- The Washington Times - Thursday, September 7, 2006

World Bank President Paul Wolfowitz doesn’t want to see poor countries whose debts are erased get back into a situation where they are sinking in red ink.

It’s a matter that is likely to be discussed at the annual meetings next week of the World Bank and the International Monetary Fund (IMF) in Singapore, Mr. Wolfowitz told reporters yesterday.

“It is a very hard problem,” Mr. Wolfowitz said. “The real problem is how to maintain debt sustainability with these countries now that some of them are in a position to borrow again.”

The World Bank and the IMF have approved plans to wipe out billions of dollars worth of debt owed to them by the world’s poorest countries, many of which are in Africa.

The action was a response to a call from leaders of the richest nations that freeing impoverished countries from crushing debt would allow them to use the money that would have gone to repaying loans to be invested in improving education, fighting disease, combating poverty and taking other measures to help citizens.

“You don’t want to get into a situation where they are highly indebted poor countries all over again,” he said.

Ways to avoid such a situation will be discussed, but a consensus hasn’t formed, Mr. Wolfowitz said.

Borrowers have an important role to play, as do lenders, he said.

“The policies of lending agencies ought to be structured in such a way that there are positive incentives for staying within sustainable debt limits and some disincentives for going beyond them,” Mr. Wolfowitz said.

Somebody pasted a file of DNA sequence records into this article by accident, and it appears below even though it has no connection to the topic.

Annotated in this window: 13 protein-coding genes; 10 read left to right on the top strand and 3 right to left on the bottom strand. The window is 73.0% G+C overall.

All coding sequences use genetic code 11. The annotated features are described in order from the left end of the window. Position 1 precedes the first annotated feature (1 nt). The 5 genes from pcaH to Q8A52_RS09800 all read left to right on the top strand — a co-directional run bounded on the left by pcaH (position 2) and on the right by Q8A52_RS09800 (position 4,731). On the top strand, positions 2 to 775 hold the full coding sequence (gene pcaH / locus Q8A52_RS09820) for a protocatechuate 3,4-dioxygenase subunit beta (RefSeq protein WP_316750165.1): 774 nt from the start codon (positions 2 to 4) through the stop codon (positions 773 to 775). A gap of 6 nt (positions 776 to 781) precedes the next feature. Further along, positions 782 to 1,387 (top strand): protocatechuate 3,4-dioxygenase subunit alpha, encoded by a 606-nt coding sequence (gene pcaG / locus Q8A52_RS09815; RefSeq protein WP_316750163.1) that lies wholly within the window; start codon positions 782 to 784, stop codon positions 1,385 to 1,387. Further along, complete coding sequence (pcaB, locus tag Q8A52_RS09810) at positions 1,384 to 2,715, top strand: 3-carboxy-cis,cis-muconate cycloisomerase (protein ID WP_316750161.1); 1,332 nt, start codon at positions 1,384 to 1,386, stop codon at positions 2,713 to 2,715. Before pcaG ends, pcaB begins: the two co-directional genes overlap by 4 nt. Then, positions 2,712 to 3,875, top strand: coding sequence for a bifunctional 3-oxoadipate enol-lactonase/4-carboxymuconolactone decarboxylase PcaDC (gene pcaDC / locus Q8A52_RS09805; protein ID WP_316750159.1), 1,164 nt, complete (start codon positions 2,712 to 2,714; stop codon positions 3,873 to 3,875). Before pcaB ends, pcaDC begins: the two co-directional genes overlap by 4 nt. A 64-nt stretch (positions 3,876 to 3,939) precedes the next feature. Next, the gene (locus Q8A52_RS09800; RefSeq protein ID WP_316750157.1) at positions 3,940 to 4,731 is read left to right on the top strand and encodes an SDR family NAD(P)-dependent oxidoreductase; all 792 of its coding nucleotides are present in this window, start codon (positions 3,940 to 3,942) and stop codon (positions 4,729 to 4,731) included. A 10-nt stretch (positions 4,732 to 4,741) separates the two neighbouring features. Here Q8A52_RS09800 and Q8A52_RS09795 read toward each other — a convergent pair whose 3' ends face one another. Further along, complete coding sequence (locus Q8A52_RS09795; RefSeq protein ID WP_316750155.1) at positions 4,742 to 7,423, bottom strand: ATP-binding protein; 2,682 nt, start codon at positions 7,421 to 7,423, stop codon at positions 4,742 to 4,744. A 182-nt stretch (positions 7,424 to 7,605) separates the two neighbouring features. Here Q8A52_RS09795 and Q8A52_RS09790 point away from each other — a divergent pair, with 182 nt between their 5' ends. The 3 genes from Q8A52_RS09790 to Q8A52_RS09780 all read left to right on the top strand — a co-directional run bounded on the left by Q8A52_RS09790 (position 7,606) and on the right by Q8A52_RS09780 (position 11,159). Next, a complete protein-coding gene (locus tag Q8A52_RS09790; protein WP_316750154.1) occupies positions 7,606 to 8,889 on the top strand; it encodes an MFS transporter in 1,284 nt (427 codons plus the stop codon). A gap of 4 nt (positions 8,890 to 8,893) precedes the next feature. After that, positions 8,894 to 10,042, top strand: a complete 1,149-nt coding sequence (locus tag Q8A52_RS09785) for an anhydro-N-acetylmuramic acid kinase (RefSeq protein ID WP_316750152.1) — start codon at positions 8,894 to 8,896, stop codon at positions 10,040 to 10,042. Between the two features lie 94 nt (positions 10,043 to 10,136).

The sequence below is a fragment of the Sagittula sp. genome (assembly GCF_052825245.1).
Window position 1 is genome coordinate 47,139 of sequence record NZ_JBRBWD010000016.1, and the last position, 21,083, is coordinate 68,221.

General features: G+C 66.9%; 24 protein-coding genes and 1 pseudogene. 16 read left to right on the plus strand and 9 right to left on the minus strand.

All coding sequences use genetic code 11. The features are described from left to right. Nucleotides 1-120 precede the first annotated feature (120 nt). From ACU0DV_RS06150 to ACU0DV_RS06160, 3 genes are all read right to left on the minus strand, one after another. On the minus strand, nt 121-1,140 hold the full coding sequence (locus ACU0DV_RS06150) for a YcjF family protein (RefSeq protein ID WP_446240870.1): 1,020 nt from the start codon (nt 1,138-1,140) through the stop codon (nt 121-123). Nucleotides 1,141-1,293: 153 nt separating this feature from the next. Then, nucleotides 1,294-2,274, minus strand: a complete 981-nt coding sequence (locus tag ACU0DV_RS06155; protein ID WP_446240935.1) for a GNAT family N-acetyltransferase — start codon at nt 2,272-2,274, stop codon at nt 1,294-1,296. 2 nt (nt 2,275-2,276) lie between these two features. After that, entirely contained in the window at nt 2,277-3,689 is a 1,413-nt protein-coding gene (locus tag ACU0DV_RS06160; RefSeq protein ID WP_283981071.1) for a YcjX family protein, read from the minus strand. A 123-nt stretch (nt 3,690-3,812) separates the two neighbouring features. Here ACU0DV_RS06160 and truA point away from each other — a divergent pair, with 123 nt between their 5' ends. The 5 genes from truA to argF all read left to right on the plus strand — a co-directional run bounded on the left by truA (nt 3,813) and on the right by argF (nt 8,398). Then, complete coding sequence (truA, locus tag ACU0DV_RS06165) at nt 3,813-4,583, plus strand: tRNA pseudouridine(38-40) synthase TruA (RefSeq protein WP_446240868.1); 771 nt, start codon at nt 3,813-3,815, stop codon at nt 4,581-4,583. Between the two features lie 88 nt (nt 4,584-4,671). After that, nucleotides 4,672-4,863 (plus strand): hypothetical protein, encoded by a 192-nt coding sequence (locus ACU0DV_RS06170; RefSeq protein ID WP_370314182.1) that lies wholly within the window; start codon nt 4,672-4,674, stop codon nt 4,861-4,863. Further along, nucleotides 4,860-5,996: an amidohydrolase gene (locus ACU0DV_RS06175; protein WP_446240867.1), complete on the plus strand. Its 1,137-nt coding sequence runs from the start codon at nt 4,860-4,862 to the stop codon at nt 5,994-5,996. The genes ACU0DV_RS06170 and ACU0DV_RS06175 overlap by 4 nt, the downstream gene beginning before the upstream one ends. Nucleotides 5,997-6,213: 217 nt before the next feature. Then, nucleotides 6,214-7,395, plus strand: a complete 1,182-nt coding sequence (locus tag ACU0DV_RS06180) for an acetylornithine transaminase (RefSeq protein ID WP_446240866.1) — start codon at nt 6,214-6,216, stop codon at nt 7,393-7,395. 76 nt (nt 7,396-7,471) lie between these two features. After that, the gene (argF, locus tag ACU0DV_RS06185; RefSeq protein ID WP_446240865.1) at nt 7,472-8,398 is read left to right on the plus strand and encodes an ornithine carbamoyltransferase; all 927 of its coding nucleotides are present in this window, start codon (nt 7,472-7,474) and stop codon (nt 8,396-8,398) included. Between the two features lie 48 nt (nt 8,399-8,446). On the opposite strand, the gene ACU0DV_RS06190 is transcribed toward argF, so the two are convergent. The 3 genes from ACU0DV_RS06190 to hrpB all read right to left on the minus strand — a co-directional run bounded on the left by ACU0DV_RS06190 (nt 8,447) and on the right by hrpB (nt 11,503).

Mr. Wolfowitz, the former No. 2 at the Defense Department and an architect of the Iraq war, took the helm of the World Bank last year. Its stated mission is to fight poverty and improve the living standards of people in developing countries, and it lends about $20 billion a year for various projects.

In another matter, Mr. Wolfowitz said the World Bank will be paying attention to the IMF’s efforts to remake itself to better reflect changes in the global economy.

Last week, the IMF’s executive board endorsed a resolution to modestly increase the voting power of four rapidly growing countries: China, South Korea, Mexico and Turkey. The resolution still needs approval by the fund, when it meets in Singapore.

The fund also is working on a broader plan to revamp voting rights for all its member countries. That plan isn’t expected to be finalized until next year or 2008.

Mr. Wolfowitz said “this question of voice and representation” is important to the World Bank, too. “We have catching up to do, but we will catch up,” he said.

On other topics, he stressed the importance of efforts to thwart corruption, which can be an obstacle to effective development.

He also expressed interest in seeing the bank do more to help countries in “post-conflict” situations. He pointed to Liberia, which emerged from years of civil war with new leadership, as a good example where the bank was able to speed up aid to the country.



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